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Tim Myers: Does election date change help incumbents?

Posted: March 2, 2013 2:00 a.m.
Updated: March 2, 2013 2:00 a.m.


Pretty much every rational person agrees about how the Republicans lost the presidency of the United States and could not take the Senate in 2012.


President Barack Obama captured virtually all the votes cast by African-Americans, over 70 percent of the votes cast by Latinos, and two-thirds of the votes cast by Asian-Americans, the three largest minority groups in the United States.


Add to that a strong majority of younger voters and the president’s re-election actually stood fairly certain.


With respect to the Senate, slim fringes of Republican primary voters selected candidates, particularly in the eminently winnable races in Missouri and Indiana, who uttered insane comments that turned away moderate voters not wishing association with such silliness.


Now, some disagree concerning the "why" in the instance of the presidential election, but that would also seem fairly obvious to the rational.


The right wing of the Republican Party seems to proudly wear its nativist, anti-immigrant badge, and while they might protest that they only seek to deport and exile the "illegals," they found it impossible to divide a community.


In the case of Asian-American voters, while no hard polling data exists, analysts much smarter than I theorize that this culture, that particularly values education and the organs of government that provide it, find themselves terrified by the anti-science and anti-government wing of the Republican Party.


And the prospects for Republicans don’t get better when measured against relentless demographics. Those three minority groups mentioned above grow by 2 percent a year, while the older white voters on which the Republicans rely are disappearing with the turn of the calendar, replaced by more left-leaning younger voters.


Now how does this connect to recent events in Santa Clarita where EVERY public educational entity voted to move their elections to even-numbered years as opposed to odd-numbered years for the purpose of increasing voter turnout and saving a little bit of cost?


It seems strange and counter-intuitive in this primarily Republican burg that elected officials would vote to increase turnout, because the whole Republican strategy in 2012 revolved around hoped-for or active suppression of certain segments of the voting public.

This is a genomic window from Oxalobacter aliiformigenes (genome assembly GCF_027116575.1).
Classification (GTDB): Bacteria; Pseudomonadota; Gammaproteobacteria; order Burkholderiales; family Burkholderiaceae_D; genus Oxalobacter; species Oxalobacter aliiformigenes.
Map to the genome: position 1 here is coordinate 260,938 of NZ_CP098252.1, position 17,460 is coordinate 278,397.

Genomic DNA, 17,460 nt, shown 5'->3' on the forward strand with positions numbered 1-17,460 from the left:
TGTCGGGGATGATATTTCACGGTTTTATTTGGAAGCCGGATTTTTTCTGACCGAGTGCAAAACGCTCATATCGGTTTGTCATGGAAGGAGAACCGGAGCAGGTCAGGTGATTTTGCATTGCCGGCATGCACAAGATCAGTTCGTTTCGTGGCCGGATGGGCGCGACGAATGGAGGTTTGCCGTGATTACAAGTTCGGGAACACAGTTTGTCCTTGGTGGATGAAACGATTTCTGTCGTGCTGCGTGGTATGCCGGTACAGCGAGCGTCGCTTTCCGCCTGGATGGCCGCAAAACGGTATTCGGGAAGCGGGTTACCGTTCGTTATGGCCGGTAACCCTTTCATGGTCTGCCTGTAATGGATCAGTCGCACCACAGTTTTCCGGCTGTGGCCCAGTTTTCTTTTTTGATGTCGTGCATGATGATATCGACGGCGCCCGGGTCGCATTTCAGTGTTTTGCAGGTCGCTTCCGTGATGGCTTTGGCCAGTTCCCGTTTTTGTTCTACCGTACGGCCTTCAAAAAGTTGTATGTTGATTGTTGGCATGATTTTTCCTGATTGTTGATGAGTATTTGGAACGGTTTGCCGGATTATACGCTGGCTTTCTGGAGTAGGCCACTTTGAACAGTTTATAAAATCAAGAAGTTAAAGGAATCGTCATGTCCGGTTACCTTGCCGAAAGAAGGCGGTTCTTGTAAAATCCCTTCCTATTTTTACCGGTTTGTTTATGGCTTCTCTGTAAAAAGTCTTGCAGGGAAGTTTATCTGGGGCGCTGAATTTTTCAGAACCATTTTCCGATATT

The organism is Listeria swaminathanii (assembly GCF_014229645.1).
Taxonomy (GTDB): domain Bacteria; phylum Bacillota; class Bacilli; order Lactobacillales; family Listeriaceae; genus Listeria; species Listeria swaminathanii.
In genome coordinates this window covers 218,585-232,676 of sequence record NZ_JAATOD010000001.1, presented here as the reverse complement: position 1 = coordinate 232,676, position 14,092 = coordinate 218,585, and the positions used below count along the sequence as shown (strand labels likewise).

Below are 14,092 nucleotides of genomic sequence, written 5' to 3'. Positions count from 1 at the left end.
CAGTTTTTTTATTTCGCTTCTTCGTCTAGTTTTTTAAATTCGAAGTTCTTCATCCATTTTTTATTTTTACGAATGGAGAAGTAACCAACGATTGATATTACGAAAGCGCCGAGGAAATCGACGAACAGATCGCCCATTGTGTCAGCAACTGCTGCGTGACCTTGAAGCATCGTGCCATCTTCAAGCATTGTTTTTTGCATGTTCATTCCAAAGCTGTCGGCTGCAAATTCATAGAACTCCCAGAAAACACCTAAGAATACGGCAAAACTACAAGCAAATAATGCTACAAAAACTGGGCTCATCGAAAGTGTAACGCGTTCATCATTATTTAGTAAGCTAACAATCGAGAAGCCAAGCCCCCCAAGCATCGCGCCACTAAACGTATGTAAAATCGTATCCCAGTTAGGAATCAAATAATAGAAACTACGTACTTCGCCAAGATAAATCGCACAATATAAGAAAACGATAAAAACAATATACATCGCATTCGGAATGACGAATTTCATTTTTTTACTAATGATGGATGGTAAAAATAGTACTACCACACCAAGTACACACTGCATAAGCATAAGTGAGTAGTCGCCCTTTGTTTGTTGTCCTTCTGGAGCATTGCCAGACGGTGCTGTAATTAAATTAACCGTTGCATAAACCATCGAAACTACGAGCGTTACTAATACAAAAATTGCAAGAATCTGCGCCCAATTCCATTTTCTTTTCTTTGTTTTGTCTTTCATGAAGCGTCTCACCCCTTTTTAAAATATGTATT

And yet, every board with a super-majority of registered Republicans voted to change the dates of elections to increase turnout, and they can even point to numbers that will demonstrate that turnout will significantly increase by moving the elections to years when national and statewide elections also appear on the ballot, to wit, the Castaic school board’s finding that voters in the Castaic area cast twice as many ballots in the recent school bond election, which occurred in an even-numbered year, when compared to the last odd-numbered school board election.


But what impact can this change truly bring? In the (nearly) 17 years of our residence in the SCV, two things stand clear. Local elections bring out ridiculously low amounts of voters, where one in five or six registered residents really control the destiny of the city and the various school boards and other elected bodies.


The second? Everyone assumes, particularly if they or a particular candidate they liked lost in the last election, that an increased turnout will benefit their chances of winning.


Now myself possessing a great interest in local politics, I can only speculate on the lack of participation. It probably relates mostly to the fact that the SCV really only exists on the weekends, since most residents must endure long commutes to effect their ordinary workdays in demanding jobs, leaving little time left over to nurture a civic interest.


But on the second issue, I know the answer and the hopeful candidates and their partisans could not find themselves more wrong.


While one can definitely denigrate the low participation in local elections, one could also state with a high level of confidence that these few voters casting ballots do seek to educate themselves with some depth on local issues, and therefore cast well-informed votes.


So how, then, could a higher turnout effect these elections? From my study of the city of Camarillo, which holds its City Council elections in even-numbered years, the drawing in of large amounts of somewhat less knowledgeable voters seems to even further strengthen the hands of incumbents, since their name recognition and ballot designation might carry the day.


And with the recent shocking historical incidents of incumbents actually removed from office locally, could this strengthening of incumbency in the form of higher turnouts truly be the aim of these elected, and therefore, incumbent, officials?


Tim Myers is a Valencia resident. "Myers’ Musings" runs Saturdays in The Signal.



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